And it's exactly this grey area that makes it so difficult for your anti-virus software to search and destroy when it comes to adware and PUPs. My advice would be to remove all adware and potentially unwanted programs that can cause those pop-ups from your computer. Very often, such programs come bundled with more sophisticated adware and sometimes even spyware that can monitor your browsing activity. I've listed a few programs that are known to cause those pop-ups on infected computers, PassShow, KeyPlayer. I will update the list when possible. Please note that there are more than one adware and PUP program that can display gyt.coreopt.net. If you have any questions, please leave a comment below. Good luck and be safe online!

Written by Michael Kaur, http://deletemalware.blogspot.com


A guide to removing gyt.coreopt.net pop-ups:

1. First of all, download anti-malware software and run a full system scan. It will detect and remove this infection from your computer. You may then follow the manual removal instructions below to remove the leftover traces of this malware. Hopefully you won't have to do that.





2. Remove gyt.coreopt.net related programs from your computer using the Add/Remove Programs control panel (Windows XP) or Uninstall a program control panel (Windows 7 and Windows 8).

Go to the Start Menu. Select Control PanelAdd/Remove Programs.
If you are using Windows Vista or Windows 7, select Control PanelUninstall a Program.



If you are using Windows 8, simply drag your mouse pointer to the right edge of the screen, select Search from the list and search for "control panel".



Or you can right-click on a bottom left hot corner (formerly known as the Start button) and select Control panel from there.



3. When the Add/Remove Programs or the Uninstall a Program screen is displayed, scroll through the list of currently installed programs and remove the following:
  • Quiknowledge
  • LyricsSay-1
  • Websteroids
  • BlocckkTheAds
  • HD-Plus 3.5
  • and any other recently installed application


Simply select each application and click Remove. If you are using Windows Vista, Windows 7 or Windows 8, click Uninstall up near the top of that window. When you're done, please close the Control Panel screen.


Remove gyt.coreopt.net pop-ups from Google Chrome:

1. Click on Chrome menu button. Go to ToolsExtensions.



2. Click on the trashcan icon to remove BlocckkTheAds, LyricsSay-1, Websteroids, Quiknowledge, HD-Plus 3.5 and other extensions that you do not recognize.



If the removal option is grayed out then read how to remove extensions installed by enterprise policy.




Remove gyt.coreopt.net pop-ups from Mozilla Firefox:

1. Open Mozilla Firefox. Go to ToolsAdd-ons.



2. Select Extensions. Click Remove button to remove BlocckkTheAds, LyricsSay-1, Websteroids, Quiknowledge, HD-Plus 3.5 and other extensions that you do not recognize.




Remove gyt.coreopt.net pop-ups from Internet Explorer:

1. Open Internet Explorer. Go to ToolsManage Add-ons. If you have the latest version, simply click on the Settings button.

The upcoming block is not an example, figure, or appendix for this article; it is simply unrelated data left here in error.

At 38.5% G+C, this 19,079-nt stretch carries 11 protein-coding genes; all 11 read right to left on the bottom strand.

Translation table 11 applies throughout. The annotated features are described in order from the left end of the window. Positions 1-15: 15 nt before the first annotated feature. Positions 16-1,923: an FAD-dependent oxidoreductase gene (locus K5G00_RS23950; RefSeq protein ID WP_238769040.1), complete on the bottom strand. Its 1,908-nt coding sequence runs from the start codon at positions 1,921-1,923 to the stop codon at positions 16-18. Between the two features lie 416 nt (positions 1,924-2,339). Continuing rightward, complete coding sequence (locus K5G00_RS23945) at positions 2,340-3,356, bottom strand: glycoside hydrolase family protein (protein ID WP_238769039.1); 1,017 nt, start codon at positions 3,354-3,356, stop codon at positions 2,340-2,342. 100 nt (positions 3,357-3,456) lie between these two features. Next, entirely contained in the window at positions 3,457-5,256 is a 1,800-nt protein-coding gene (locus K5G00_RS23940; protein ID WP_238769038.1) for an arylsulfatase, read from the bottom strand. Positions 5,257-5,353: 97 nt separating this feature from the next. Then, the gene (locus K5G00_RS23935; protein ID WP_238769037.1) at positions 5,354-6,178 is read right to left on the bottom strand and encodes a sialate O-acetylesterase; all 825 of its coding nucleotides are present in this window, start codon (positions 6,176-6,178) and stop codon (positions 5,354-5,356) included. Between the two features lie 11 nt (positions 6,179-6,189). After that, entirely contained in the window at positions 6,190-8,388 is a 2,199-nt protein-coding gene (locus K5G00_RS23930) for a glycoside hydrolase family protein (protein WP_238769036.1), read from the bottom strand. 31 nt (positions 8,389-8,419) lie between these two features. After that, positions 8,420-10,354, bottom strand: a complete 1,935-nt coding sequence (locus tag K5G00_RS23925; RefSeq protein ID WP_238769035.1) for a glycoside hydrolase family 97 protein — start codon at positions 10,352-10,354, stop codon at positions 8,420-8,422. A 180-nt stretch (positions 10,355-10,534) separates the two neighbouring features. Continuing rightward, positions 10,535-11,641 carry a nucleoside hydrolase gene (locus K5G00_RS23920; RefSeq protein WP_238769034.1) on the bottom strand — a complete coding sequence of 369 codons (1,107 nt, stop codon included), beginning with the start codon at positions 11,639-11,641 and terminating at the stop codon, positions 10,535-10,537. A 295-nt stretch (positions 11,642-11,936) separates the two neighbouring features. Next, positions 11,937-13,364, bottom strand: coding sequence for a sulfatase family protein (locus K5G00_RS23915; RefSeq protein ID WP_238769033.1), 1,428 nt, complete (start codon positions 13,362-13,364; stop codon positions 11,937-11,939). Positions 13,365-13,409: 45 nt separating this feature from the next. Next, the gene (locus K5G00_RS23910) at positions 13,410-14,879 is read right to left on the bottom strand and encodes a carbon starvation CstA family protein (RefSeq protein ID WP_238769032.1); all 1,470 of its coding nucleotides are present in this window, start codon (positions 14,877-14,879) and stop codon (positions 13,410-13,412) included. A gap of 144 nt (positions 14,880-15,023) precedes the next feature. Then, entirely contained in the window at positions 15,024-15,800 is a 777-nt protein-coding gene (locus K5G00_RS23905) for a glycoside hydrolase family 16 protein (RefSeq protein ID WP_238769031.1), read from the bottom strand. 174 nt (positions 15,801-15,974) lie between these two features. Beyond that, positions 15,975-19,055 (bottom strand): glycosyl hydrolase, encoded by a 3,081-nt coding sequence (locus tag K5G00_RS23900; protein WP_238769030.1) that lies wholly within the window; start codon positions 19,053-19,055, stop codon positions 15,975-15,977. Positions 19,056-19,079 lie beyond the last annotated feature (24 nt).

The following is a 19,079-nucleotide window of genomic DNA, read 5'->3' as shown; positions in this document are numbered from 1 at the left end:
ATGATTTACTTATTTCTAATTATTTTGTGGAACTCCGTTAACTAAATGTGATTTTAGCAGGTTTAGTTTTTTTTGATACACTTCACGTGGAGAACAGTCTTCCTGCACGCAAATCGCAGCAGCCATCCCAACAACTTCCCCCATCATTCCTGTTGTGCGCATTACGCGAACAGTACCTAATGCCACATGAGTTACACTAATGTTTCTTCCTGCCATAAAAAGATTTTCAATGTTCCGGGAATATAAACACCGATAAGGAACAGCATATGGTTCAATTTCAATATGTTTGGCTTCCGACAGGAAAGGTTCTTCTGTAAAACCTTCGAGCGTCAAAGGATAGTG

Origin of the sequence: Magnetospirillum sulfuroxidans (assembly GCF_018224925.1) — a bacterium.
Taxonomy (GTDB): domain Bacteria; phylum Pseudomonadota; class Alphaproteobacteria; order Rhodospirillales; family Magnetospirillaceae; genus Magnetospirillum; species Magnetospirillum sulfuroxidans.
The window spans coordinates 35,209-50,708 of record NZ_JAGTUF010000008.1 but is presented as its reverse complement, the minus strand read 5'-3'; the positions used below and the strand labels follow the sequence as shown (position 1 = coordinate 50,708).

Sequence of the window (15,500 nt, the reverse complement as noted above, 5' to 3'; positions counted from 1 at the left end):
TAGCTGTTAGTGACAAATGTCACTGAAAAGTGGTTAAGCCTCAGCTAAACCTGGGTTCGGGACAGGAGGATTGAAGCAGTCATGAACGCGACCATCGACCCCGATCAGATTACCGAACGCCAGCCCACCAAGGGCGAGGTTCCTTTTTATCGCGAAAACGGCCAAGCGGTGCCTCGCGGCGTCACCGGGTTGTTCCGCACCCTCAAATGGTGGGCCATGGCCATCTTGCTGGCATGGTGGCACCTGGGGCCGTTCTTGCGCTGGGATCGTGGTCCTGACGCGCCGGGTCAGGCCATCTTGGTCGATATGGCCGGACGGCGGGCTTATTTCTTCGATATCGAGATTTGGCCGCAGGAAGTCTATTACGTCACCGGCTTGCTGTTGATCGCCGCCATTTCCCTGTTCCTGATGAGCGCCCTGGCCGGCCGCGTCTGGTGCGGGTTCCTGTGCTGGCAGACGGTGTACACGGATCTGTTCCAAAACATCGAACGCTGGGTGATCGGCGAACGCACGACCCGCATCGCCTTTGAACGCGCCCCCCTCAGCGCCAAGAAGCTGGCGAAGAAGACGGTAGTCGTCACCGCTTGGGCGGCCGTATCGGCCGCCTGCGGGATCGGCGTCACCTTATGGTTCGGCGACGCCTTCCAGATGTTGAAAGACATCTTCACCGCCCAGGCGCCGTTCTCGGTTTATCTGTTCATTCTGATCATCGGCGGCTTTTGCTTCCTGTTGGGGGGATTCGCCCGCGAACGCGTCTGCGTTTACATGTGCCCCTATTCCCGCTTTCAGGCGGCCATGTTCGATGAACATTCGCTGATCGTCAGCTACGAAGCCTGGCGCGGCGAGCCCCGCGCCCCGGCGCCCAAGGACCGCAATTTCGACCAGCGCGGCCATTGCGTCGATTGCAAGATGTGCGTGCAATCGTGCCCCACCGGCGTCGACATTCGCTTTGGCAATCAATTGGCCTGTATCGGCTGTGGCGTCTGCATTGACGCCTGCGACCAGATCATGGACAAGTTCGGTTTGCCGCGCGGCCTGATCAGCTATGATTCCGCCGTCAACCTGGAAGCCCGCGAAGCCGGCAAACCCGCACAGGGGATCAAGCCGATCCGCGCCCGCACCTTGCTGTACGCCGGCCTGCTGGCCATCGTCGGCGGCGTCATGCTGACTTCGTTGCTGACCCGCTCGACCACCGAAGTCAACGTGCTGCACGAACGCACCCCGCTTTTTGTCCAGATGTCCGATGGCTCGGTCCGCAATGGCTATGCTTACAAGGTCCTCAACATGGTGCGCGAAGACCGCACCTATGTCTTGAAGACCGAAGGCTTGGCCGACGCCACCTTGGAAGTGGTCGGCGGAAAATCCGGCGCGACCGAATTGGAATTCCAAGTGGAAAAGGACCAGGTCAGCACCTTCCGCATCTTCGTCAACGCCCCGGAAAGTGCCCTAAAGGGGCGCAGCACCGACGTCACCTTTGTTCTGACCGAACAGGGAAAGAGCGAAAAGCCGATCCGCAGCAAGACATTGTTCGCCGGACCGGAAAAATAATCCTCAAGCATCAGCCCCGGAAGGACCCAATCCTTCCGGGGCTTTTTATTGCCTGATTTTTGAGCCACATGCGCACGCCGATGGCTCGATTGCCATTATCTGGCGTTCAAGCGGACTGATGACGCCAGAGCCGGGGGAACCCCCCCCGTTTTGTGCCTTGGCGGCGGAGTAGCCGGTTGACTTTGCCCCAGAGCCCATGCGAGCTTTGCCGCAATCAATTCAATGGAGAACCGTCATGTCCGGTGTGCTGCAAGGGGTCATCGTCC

2. Select Toolbars and Extensions. Click Remove/Disable button to remove the browser add-ons listed above.

Read more

What is cacaoweb.exe and how to remove it?

Cacaoweb.exe - by CACAOWEB PTY LTD.


What is cacaoweb.exe?


Cacaoweb.exe is a part of Cacaoweb program that is classified as adware and PUP by multiple anti-virus engines, for example Heur.Suspicious and Trojan.DownLoader5.50849. It's not a virus but it can display ads on your computer. It can also download additional components in the background without your permission. This program even adds a firewall exception for the main executable file cacaoweb.exe. This file runs automatically every time Windows starts. To do so, it modifies Windows registry. This file has a valid digital signature. Some variants of this program also installs browser extensions that can be used to collect information about your browsing habits and inject ads into any web page. What is more, it usually comes bundled with other adware and even spyware. Needless to say, this program is not essential for Windows and may cause problems. It can make your web browser run slower or even crash occasionally. I recommend you to remove cacaoweb.exe and related malware from your computer. Scan your computer with recommended anti-malware software.







File name: cacaoweb.exe
Publisher: CACAOWEB PTY LTD
File Location Windows XP: C:\Program Files\cacaoweb\
File Location Windows 7: C:\Users\[User]\AppData\Roaming\cacaoweb\
Startup file: HKEY_CURRENT_USER\SOFTWARE\Microsoft\Windows\CurrentVersion\Run → 'cacaoweb'

Read more

Monday, April 7, 2014

PassShow Virus Removal Guide

PassShow is an adware virus that displays ads on infected computers. Ads are labeled "Ads by PassShow". It also install a web browser extension by that name, for example PassShow 1.150. This extension ads a blue circle with a key in it in password fields. It basically shows you the password you just typed in but honestly this can be done without third party add-ons and most sites have already implemented such feature, so you don't need PassShow for that. You probably don't need me to tell you how annoying it is when you're happily surfing the Internet and suddenly you spot annoying ads that you've never seen before. You may have even logged off one evening only to log back in the following morning and find that apparently out of nowhere a brand new home page has mysteriously appeared. If you don't know what I'm talking about then consider yourself lucky. But if you do know exactly what I'm talking about then along with countless other people you've become a victim of an adware program. To remove it from your computer, please follow the steps in the removal guide below.